Our early economic recovery planning encourages people to think about working within three horizons: response, recovery and ultimately, repositioning the city for a stronger future.
In this early stage, one of the most powerful tools we have to hand is consumer spending.
Consumption accounts for 60 percent of economic activity, this means how you choose to spend your income makes a difference.
The money you spend on everyday items doesn’t just go to the business owner. It trickles through the community, it goes to workers, it goes to suppliers.
It keeps people in jobs.
I realise not everyone can spend and times will be tough for many.
But, if you are one of the lucky ones to come through COVID-19 with a job and your health, now is the time to spend locally to support businesses and keep people in their jobs.
As this issue goes to print, we are due to release the latest Quarterly Economic Report, a key metric used to track our economy and focus our own programme of work.
We aim to build and maintain a future-focused economy that raises the standard of living for residents.
A key way we drive economic growth is attracting business events to the city. We recently launched a new brand to do this – Business Events Christchurch – a partnership between Tourism New Zealand, Te Pae Christchurch Convention Centre and ChristchurchNZ’s Convention Bureau.
Our city is primed to host large-scale business events with world-class venues, a humming business community, and a deep pool of expertise in our universities and public sector.
Another driver of economic growth are the city’s existing strengths helping to future-proof our economy.
We have worked with local industry and education experts to create our Supernodes initiative – areas of sustainable growth and high-value employment.
We’re working to attract talent in these areas, build career pathways and foster collaboration, and we’re looking forward to sharing more on this soon.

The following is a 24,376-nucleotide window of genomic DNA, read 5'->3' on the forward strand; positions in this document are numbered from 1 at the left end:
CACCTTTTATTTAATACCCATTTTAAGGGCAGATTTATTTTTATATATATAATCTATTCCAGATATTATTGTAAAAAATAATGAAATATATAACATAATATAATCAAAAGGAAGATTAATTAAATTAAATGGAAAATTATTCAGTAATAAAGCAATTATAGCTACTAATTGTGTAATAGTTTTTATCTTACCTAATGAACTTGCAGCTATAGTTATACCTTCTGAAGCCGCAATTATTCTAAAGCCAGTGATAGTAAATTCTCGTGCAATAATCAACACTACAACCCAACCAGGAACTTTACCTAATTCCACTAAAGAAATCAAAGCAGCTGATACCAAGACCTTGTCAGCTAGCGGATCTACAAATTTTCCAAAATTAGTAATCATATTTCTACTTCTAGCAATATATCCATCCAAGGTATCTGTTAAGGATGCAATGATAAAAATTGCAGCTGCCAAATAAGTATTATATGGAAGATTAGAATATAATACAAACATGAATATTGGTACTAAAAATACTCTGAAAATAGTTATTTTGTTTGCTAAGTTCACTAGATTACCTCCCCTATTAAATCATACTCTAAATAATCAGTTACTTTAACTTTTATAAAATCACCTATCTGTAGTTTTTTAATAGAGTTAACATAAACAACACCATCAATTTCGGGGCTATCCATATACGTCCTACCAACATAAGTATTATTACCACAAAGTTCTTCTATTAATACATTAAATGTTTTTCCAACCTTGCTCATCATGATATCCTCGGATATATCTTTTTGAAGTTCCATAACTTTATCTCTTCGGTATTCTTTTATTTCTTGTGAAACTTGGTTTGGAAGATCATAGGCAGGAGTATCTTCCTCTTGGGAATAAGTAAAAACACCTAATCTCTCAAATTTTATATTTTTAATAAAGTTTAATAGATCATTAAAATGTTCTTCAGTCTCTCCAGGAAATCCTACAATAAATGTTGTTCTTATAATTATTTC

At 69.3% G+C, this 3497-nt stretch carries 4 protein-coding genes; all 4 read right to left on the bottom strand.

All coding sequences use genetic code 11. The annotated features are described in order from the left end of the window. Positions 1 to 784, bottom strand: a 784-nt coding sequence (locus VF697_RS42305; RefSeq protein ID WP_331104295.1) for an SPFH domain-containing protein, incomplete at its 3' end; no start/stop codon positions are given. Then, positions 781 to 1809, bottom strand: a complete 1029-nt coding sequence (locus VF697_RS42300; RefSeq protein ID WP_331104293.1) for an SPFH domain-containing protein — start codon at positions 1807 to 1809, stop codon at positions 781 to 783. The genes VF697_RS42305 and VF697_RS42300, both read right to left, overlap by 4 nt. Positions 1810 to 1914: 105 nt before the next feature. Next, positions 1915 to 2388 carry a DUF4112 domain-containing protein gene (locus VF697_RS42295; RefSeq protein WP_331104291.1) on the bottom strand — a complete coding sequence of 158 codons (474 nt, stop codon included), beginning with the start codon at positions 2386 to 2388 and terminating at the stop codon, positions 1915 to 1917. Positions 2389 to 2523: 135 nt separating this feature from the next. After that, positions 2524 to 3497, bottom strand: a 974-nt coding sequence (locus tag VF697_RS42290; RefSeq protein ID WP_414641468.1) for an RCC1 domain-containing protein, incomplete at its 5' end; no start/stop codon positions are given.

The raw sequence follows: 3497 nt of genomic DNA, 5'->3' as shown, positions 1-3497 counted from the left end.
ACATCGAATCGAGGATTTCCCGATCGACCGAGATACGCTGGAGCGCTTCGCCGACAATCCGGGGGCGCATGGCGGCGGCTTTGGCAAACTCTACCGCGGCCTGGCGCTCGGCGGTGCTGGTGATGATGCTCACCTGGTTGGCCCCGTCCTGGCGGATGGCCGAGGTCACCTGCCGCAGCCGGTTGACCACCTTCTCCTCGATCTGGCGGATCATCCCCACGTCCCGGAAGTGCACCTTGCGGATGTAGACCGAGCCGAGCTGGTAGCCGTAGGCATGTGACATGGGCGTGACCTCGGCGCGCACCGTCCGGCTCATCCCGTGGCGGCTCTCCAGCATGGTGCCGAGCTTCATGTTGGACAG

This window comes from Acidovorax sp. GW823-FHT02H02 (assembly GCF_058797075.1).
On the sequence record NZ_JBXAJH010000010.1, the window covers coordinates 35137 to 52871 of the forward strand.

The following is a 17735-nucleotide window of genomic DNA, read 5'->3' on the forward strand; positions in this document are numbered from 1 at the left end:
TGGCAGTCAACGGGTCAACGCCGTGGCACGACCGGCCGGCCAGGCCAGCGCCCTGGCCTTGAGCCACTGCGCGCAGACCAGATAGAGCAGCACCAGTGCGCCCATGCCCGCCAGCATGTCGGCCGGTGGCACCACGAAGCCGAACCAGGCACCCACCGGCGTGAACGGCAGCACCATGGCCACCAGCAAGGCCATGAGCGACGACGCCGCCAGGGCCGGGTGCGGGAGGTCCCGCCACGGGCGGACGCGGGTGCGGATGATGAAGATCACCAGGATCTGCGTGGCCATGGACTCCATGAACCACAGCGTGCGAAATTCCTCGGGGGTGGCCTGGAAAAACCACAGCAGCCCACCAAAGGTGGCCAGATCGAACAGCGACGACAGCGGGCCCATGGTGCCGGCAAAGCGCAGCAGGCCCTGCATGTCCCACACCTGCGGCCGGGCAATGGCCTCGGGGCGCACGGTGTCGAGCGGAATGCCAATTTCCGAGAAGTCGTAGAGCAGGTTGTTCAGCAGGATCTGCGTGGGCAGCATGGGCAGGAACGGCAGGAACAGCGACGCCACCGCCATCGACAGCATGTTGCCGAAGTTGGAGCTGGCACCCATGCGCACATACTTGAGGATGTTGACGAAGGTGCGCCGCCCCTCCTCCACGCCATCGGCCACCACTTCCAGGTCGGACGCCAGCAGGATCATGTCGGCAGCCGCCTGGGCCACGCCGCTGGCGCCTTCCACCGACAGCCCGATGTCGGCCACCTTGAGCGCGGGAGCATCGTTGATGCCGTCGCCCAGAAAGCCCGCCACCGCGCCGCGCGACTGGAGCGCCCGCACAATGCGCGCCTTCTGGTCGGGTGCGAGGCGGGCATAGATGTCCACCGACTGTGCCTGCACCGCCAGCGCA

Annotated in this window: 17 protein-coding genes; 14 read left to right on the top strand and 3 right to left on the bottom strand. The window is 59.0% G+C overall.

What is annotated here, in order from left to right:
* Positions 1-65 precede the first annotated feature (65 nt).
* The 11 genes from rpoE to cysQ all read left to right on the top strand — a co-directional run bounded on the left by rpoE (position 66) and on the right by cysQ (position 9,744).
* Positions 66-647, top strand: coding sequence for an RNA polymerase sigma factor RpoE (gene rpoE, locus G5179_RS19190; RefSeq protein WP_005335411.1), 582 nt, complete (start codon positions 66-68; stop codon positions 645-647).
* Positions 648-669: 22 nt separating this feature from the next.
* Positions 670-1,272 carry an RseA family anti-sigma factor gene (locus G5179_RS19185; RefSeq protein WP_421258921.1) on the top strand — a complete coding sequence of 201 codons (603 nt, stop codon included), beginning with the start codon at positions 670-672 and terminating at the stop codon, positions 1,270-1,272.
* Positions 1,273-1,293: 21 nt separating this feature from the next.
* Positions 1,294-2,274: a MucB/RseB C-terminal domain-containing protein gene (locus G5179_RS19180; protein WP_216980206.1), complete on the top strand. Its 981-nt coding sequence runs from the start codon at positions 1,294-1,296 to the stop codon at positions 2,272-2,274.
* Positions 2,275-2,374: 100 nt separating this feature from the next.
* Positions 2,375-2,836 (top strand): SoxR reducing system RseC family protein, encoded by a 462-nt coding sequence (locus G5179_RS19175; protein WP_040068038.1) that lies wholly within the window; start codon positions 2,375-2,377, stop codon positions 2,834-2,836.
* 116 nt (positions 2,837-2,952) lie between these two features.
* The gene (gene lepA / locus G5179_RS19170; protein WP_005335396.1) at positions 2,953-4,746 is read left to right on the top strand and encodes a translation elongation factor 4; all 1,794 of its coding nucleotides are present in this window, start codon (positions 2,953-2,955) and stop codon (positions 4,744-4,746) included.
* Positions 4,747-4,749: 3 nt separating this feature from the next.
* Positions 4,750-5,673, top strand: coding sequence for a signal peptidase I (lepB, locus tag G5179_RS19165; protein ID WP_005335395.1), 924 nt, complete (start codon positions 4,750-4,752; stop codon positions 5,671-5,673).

And there is little doubt IKEA’s recent announcement about opening a store in Ōtautahi Christchurch spurred excitement among our residents, and should create numerous jobs in the city.
We continue to drive economic growth during these exciting times for the city. We are well and truly regaining our status as a major New Zealand urban centre.
This year marks a watershed moment for our city, our place, Ōtautahi Christchurch. There are few years I’ve been more excited for than 2020.
We are emerging as the country’s premier urban destination, a basecamp for exploration and a hub of South Island adventure. Our rebuilt infrastructure is the envy of cities with worn out facilities, while our city is new, exciting and stronger than ever.
In 2020, Te Pae Christchurch Convention Centre will open, set to be an absolute game-changer for the city centre and our ability to host major business events.
We’re also excited about He Puna Taimoana, the hot pools development in New Brighton opening this year, which will bring a new energy to this beautiful white-sand beach just 15 minutes from the city centre.
In May, we welcome the world’s tourism industry to the city at TRENZ, an incredible chance to showcase our new city to the world and we plan to leverage this in a big way.
We also welcome the inaugural South Island Moon Festival in October, a new celebration of our links to China and the rest of Asia.
ChristchurchNZ has come of age and in 2020 we’re hitting the ground running.
We stand confidently as your gutsy economic development and city profile agency, with a deep commitment to serving the public interest, igniting bold ambition among our businesses, our people, and those visiting our beautiful home.